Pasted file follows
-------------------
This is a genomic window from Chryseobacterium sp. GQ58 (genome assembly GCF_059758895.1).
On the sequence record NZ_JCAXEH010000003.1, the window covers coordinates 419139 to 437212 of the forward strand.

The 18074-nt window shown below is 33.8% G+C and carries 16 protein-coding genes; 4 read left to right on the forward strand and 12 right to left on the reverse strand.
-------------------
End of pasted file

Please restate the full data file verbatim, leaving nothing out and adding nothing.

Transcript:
This is a genomic window from Chryseobacterium sp. GQ58 (genome assembly GCF_059758895.1).
On the sequence record NZ_JCAXEH010000003.1, the window covers coordinates 419139 to 437212 of the forward strand.

The 18074-nt window shown below is 33.8% G+C and carries 16 protein-coding genes; 4 read left to right on the forward strand and 12 right to left on the reverse strand.